Random thoughts on a variety of topics accumulated since my last post . . .
With the Grey Cup in Toronto this weekend, there's talk about the Canadian Football League's ongoing struggles in Toronto. Things were supposed to be better this season what with the Toronto Argonauts' move to the more fan-friendly site of BMO Field but, thanks to a lousy Argos' team and assorted other circumstances, things just did not work out after an energized home opener (see photo).
I attended Game 2 of the home season with my son and barely more than 12,000 fans showed up. It was dispiriting for a fan of football overall and the CFL game, which is incorrectly disparaged in most cases, I submit, by media and regular folk who never actually played the game on either side of the border and have no appreciation of the different skills involved and, beyond that, of the really slight differences in talent level across the border.
But that's an argument for another day. For today, I offer my thoughts on this article by Steve Simmons of the Toronto Sun, not always a CFL supporter but a credible (despite his critics) reporter who actually wrote about how he bought season tickets to the Argos this year, hoping for more. And did, correctly, predict that Grey Cup prices were way out of whack (they've subsequently been discounted.)
Well here's the thing, from a comment I made during an 'argument' on another website:
The fact other leagues do well in Toronto is attributable in large measure to what the Guess Who articulated in American Woman as 'colored lights can hypnotize".
The CFL in Toronto does not possess those colored lights for myriad reasons.
One major thing that certainly needs to change is the scheduling, which has been brutal for Argo games for too long a time. They play on virtually every day or night of the week; they need to settle, or lobby the CFL to settle, on ONE home game day or night a week so people can better plan to attend, if they so choose.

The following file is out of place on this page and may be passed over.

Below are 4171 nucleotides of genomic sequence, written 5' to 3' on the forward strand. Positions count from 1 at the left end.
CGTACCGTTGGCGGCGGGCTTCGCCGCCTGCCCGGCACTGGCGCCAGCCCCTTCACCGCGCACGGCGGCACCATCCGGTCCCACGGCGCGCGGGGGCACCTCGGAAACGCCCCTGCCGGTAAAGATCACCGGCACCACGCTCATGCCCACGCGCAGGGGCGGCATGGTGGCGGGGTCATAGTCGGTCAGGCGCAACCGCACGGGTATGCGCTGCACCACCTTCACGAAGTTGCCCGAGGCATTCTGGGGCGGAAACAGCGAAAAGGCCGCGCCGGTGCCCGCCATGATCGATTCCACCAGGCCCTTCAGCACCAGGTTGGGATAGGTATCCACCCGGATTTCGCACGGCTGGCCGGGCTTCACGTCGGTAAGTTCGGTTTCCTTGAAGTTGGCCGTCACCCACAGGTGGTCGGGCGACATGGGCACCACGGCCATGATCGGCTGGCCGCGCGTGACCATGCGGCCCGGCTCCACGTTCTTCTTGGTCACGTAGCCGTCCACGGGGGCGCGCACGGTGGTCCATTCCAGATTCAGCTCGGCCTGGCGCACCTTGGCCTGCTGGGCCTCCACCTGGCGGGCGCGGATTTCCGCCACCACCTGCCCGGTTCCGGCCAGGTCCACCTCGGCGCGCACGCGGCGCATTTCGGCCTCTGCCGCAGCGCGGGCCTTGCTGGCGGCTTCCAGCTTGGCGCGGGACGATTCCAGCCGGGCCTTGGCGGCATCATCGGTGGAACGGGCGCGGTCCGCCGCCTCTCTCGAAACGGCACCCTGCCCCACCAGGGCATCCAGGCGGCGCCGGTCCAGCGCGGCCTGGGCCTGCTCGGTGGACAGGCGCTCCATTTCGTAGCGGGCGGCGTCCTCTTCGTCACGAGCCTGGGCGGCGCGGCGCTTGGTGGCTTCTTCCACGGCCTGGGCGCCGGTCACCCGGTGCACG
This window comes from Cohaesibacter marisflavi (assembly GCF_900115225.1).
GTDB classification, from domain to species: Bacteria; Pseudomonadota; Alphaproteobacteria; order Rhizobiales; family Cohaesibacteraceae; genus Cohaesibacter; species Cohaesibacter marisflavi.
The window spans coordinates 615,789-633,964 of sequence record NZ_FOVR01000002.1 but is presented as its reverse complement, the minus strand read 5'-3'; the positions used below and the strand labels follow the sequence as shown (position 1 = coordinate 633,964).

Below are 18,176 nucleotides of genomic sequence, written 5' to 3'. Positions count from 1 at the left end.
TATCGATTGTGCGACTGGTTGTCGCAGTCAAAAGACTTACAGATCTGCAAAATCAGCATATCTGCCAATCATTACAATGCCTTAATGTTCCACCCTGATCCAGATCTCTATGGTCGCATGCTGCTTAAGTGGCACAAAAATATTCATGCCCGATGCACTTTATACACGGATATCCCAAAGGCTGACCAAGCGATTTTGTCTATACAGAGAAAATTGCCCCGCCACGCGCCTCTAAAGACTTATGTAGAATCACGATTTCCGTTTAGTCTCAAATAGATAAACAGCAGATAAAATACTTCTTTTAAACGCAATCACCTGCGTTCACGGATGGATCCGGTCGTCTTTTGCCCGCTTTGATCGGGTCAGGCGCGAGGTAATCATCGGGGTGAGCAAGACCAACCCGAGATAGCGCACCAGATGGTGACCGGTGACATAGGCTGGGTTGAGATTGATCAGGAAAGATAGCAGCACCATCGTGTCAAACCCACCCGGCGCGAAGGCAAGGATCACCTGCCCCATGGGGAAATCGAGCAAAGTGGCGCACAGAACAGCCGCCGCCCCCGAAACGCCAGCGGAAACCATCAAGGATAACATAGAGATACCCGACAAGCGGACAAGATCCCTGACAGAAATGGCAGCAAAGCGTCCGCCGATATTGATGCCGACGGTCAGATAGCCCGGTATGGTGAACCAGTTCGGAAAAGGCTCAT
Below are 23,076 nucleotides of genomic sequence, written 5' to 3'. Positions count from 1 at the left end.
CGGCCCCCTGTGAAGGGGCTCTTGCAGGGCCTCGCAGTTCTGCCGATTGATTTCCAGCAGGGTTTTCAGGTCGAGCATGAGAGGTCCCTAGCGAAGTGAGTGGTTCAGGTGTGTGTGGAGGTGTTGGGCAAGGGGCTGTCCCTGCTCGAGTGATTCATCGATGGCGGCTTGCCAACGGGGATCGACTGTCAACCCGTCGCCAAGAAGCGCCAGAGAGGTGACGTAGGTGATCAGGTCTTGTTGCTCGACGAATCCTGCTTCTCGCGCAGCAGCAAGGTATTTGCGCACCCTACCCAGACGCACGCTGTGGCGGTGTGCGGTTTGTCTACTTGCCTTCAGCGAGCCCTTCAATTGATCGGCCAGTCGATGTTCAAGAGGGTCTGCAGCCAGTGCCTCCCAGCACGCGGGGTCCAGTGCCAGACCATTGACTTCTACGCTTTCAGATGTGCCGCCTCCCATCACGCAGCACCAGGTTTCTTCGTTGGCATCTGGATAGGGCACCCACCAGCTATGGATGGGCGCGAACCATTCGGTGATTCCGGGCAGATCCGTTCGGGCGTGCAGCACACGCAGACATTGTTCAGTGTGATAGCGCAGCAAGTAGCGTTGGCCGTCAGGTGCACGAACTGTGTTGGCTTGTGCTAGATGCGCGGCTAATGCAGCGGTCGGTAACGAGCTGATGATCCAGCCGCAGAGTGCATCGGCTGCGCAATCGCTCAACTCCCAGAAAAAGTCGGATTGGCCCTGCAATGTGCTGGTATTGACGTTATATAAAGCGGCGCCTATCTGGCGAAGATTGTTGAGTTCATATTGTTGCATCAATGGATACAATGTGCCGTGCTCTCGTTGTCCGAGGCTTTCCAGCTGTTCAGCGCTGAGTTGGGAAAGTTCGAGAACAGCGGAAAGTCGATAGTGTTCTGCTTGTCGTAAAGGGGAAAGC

The NFL, ironically, is hurting itself (TV ratings show this) by straying from its proven formula and now doing what the CFL has so often done wrong, that being having too many game days (Sundays (mornings from England, nights (highly rated), Mondays, Thursdays, Saturdays once the colleges are done...).
Part of the CFL's recovery, which is fact, due to TSN is/was the establishment of Friday Night Football, it becomes appointment viewing for those who want to view. Argos should take note, at least as a starting point towards recovery.
And all this said, TV ratings for Argos remain high. Why? Because in the end, for all pro sports in which the live experience though people admit it or not is inevitably disappointing, why bother with all the hassles of attending a live game when you can watch it from the comfort of your couch? That is not to begrudge or judge those who attend live sports, and maybe it's age, but I just don't see the attraction anymore (for any sports, though I remain a viewer).
The Cowboys 1977 revisited? It's a whole different ball game now, the NFL, what with free agency, salary cap and so on but the 9-1 Dallas Cowboys remind me somewhat of the 1977 Dallas team. Tony Dorsett came out of NCAA Pittsburgh, ran for 1,000 yards and helped the Cowboys to the Super Bowl title. These days, the Cowboys have Ezekial Elliott as the big time rookie running back. Deja Vu?
Berkobit: Things are the way they are, the market rules but this is the type of signing that makes sports fans roll their eyes. Pitcher Andrew Cashner (who?) signed a one year, $10 million contract and will move into the starting rotation of the Texas Rangers in 2017. Cashner was 5-11 with a 5.25 ERA last year with Miami and San Diego. He's 31-53 career. And he'll get $10M next year. Absurd.